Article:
Tuesday, February 11, 2014

Supply Chain Professionals Assess the Threat to Global Logistics

Singapore Conference Warns that All Risks Should be Anticipated
Shipping News Feature

SINGAPORE – WORLDWIDE – The Council of Supply Chain Management Professionals (CSCMP) held its 2014 conference, entitled ‘Effective Strategies for Managing Supply Chain Risk: Assuring the Viability of Your Supply Chain’ in Singapore last month and the event, which attracted almost 200 high-ranking delegates from manufacturing, logistics, government and academia, was centred on planning for the ‘worst way’ scenario’s which have often featured in global logistics of late.

With floods, fires and the like only too often making the headlines in the past year or two, several speakers used the earthquake and resulting tsunami is Japan, the Icelandic volcano, and the floods in Thailand as examples of the problems risk management applications must typically confront, and demonstrated how their companies had deployed risk mitigation strategies. They stressed the importance of constantly reviewing strategies, with evaluations conducted at least annually. Delegates were advised that they should map their supply chains for exposure to such catastrophic risks and produce separate maps for each eventuality.

Presenters identified assets, company image and brand reputation, service levels and business continuity as key elements all requiring protection. The need for diversification of suppliers and production points was also an element commonly-cited as essential in risk management strategy; the example was given of one large electronics company which ensures each supply line has three suppliers for every item required. Another showcased firm regularly practices business continuity drills with its key suppliers.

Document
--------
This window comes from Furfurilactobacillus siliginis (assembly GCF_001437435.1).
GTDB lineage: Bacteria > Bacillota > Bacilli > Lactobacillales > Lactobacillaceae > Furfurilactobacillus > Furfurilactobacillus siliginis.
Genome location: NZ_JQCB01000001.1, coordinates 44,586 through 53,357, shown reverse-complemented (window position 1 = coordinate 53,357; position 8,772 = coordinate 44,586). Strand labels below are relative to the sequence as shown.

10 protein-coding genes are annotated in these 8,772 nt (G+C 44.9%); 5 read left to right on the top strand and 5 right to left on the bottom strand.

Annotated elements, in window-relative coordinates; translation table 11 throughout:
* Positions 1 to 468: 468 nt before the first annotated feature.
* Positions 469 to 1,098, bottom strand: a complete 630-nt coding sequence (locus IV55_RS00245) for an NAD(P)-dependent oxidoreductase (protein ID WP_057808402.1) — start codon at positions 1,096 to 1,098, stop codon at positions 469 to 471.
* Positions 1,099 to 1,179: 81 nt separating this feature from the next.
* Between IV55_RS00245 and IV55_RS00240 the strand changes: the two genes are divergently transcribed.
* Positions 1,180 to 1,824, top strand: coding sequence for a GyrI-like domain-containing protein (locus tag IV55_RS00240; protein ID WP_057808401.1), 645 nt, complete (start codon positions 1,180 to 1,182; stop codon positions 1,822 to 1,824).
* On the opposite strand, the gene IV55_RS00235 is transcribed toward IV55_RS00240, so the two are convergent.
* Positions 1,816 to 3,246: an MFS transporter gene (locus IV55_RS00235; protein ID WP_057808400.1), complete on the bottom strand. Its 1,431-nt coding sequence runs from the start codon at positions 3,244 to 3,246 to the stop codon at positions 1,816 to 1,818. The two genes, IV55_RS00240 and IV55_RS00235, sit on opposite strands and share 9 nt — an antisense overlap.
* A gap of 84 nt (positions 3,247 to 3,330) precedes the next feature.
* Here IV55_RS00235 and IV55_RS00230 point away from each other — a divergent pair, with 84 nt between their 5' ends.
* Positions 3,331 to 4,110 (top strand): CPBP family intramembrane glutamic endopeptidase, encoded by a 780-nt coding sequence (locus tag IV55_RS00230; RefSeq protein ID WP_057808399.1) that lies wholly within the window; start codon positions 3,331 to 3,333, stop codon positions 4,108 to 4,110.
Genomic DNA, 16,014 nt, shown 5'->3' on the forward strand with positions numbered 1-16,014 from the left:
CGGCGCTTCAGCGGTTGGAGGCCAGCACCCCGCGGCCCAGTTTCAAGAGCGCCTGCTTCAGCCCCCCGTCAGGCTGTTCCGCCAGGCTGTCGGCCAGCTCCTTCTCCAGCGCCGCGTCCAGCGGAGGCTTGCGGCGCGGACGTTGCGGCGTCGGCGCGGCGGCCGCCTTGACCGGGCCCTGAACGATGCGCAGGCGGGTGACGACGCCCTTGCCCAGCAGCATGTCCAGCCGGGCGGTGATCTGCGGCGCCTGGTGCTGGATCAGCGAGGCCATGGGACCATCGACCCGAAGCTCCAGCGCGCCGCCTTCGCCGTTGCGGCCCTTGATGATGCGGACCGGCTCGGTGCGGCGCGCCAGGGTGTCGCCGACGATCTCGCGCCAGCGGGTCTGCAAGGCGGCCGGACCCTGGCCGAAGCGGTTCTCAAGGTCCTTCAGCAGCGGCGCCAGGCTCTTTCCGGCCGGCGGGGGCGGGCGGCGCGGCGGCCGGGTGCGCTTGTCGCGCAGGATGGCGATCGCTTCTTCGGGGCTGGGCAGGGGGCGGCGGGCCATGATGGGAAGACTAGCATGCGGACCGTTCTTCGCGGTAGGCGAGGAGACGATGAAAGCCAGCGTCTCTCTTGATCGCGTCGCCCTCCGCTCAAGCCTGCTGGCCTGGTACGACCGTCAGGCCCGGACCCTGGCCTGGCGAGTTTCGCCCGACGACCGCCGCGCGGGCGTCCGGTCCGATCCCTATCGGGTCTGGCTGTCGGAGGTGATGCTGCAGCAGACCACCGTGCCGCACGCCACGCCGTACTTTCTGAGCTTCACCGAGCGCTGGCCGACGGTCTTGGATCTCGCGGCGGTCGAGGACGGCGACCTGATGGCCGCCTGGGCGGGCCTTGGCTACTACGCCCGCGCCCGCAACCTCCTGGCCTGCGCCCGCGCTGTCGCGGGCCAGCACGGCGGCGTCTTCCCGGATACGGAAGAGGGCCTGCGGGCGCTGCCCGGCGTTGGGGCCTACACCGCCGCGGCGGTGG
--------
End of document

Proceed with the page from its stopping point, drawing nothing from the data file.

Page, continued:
The need to focus on training staff, giving them appropriate resources for responding, and developing the expertise to employ those resources also figured strongly in advice to delegates. One very important point raised was the need to take risk evaluation beyond Tier One suppliers, possibly requiring them to engage Tier Two and Tier Three suppliers in the risk management process.

The vital importance of communication was also stressed: the audience was told employees must know that their company will communicate if a major disaster occurred, and top management must demonstrate its awareness of, and commitment to, the risk management strategy. Commenting on the conference, CSCMP CEO Rick Blasgen said:

“We were delighted at the quality of speakers and attendants at this year’s event, representing some of the biggest names in global trade. Threats to supply chains are too easily ignored until the worst happens. Prevention, in this case through the exchange of best practices, ideas, and case studies, is not only better than a cure, but always less costly. We hope our delegates have gone back to their bases armed with ideas to minimise supply chain disruption if disaster strikes.”